>> ... Don't try this with a >> shielded loop as I was looking for the magnetic component of the >> signal, not the electric. > >I must be misreading this. I was under the impression that a shielded >loop was preferred for WWVB-ish signal detection because it _was_ less >sensitive to E-field noise. Or am I missing something subtle here?
Oops. I was writing from memory and got it backwards. It's a magnetic loop and the Faraday shield removes the electric field.
>My analog clock has a WWVB-sync'ed movement like this one: > http://www.amazon.com/Atomic-Clock-Movement-Shaft-Length/dp/B007KA54RW/ > >and there isn't room inside it for much of an antenna. One might >guess that the LaCrosse WS-8418 has a slightly larger antenna, but it >would be a guess; I haven't had an excuse to take it apart (yet).
Well, it's probably larger than the tiny loopstick used in the wrist watches. Here's a possible dissection of a similar clock movement: <http://www.amug.org/~jthomas/wwvbmod.html> Looks like a reasonable size ferrite rod and coil winding. No shielding, which is typical.
>><http://www.c-max-time.com/tech/antenna.php> > >Thank you for the pointer. I've filed it for future reference. ( Do >the Aerial Connection diagrams a-d look mislabeled to you? )
You have good eyes. They should be labeled: a) single ended b) single ended something strange c) balanced center d) balanced center tap coil tap resistors You'll find plenty of errors on the web pile including document downloads with no file extension. Just add .PDF to the filename.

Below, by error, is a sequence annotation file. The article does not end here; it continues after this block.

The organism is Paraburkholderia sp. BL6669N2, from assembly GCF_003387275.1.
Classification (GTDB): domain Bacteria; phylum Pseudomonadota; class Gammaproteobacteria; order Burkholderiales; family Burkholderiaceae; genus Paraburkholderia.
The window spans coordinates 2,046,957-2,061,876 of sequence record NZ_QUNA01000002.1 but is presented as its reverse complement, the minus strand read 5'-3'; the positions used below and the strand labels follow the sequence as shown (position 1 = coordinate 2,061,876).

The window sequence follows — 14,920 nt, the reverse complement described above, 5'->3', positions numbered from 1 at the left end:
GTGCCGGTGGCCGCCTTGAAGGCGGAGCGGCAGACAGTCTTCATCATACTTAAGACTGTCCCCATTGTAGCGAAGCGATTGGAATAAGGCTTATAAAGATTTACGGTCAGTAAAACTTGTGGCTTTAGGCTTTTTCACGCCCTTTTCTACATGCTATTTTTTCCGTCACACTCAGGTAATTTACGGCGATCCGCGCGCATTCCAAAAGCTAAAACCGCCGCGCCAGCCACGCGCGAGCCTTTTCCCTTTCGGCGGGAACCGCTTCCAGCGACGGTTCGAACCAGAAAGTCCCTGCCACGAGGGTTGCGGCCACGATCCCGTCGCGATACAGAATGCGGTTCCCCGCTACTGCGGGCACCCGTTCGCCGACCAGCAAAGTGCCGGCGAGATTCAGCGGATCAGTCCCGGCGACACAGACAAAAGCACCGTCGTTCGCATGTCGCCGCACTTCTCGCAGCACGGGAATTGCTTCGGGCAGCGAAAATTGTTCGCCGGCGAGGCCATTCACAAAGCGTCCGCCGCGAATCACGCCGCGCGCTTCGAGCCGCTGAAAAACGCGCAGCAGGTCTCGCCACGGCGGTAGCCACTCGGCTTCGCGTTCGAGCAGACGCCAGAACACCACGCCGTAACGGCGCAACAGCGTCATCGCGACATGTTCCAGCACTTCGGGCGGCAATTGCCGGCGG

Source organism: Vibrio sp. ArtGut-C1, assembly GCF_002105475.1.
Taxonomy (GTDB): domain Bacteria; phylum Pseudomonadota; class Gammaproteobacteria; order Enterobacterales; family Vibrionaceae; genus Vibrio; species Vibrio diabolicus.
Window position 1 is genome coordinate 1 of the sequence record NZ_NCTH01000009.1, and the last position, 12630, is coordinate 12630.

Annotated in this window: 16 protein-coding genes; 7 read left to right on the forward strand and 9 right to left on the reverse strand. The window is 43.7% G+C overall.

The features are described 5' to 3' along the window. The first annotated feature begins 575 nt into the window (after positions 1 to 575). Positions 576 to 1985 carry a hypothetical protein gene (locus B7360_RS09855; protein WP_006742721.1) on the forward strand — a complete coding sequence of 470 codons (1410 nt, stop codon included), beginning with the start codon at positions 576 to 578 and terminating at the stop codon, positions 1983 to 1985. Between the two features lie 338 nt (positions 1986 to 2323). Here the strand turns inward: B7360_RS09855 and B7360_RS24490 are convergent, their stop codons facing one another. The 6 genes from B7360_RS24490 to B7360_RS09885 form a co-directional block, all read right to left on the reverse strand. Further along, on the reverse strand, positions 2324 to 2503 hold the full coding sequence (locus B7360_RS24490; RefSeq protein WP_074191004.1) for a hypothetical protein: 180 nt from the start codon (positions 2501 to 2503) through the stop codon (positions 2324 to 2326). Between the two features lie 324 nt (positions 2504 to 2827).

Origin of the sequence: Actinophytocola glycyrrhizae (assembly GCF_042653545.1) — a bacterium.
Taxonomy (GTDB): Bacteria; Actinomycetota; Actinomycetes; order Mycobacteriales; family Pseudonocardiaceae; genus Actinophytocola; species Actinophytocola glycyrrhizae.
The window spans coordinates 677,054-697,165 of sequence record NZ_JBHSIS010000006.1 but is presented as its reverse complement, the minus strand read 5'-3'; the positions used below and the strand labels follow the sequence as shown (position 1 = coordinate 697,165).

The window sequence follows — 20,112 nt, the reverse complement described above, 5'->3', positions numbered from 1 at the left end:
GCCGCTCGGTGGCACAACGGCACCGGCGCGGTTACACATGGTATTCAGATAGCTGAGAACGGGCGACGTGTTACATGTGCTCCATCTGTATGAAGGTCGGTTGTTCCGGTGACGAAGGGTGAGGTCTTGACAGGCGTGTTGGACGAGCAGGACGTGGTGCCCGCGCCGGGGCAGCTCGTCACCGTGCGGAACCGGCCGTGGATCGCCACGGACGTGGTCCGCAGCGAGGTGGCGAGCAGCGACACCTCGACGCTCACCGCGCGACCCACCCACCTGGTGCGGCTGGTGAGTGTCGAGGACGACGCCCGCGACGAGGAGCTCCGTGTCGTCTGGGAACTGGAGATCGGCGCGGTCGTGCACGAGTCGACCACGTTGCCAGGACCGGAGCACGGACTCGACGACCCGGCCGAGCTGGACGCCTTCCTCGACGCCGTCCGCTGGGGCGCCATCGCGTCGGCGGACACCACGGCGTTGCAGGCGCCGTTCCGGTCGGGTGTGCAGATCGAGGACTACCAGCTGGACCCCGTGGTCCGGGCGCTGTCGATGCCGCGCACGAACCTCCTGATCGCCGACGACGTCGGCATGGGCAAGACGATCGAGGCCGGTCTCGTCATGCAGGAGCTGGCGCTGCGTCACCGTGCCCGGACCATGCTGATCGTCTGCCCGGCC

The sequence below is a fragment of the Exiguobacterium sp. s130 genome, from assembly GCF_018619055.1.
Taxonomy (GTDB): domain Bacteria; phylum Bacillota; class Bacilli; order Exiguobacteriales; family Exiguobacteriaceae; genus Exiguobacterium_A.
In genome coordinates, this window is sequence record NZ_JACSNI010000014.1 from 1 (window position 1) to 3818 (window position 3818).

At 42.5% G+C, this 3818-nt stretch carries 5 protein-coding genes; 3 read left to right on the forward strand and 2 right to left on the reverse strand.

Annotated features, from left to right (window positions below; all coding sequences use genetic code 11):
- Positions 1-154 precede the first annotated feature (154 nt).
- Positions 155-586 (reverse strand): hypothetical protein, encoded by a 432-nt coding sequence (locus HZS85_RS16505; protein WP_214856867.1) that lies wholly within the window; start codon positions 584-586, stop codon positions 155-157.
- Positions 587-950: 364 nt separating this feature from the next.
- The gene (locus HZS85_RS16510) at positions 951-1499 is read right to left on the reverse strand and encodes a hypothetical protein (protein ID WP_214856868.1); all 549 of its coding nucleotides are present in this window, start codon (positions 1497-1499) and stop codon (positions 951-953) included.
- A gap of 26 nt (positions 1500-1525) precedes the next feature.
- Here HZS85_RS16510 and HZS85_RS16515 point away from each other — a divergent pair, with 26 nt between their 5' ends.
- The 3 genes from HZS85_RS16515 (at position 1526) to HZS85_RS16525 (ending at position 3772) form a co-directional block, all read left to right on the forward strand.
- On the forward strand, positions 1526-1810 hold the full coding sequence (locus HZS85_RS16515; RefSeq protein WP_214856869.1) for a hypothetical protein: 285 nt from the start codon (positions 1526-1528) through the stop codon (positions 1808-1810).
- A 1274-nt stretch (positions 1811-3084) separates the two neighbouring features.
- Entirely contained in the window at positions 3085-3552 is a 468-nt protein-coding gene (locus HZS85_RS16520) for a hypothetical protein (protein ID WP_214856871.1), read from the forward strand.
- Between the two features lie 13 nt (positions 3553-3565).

>Agreed. I don't forsee ever needing instant mid-day updates, though.
To save battery power, most such clocks play dead during the day and only wake up when a strong signal might be expected. Typical for the chip is only a few updates per night with a 1 to 24 hr delay after each successful update. If battery operated, they do NOT listen continuously. This is all settable in the chip at the whim of the designer. See the flow chart at: <http://www.c-max-time.com/tech/software6005.php>
>If I can improve things to the point where it gets updated every night >I'll be more than happy. <grin!>
Eliminate interference sources and you should be ok. However, I would have some doubts about the clock module. It seems like might be one that didn't quite survive the WWVB addition of PM in Nov 2012. Find a known working WWVB clock, and position it in the same general area as your clock. If it works, then there may be a problem with the module. More on PM problems: <http://ka7oei.blogspot.com/2013/03/yes-nist-did-break-bunch-of-radio.html>
>> Build a 60 KHz sniffer and see if they really are a problem. My bet >> is that if you have interference problems, it's local. > >Good suggestion, but I think I was trying to say that I didn't want >any signal amplifier I built to cause problems for my neighbors.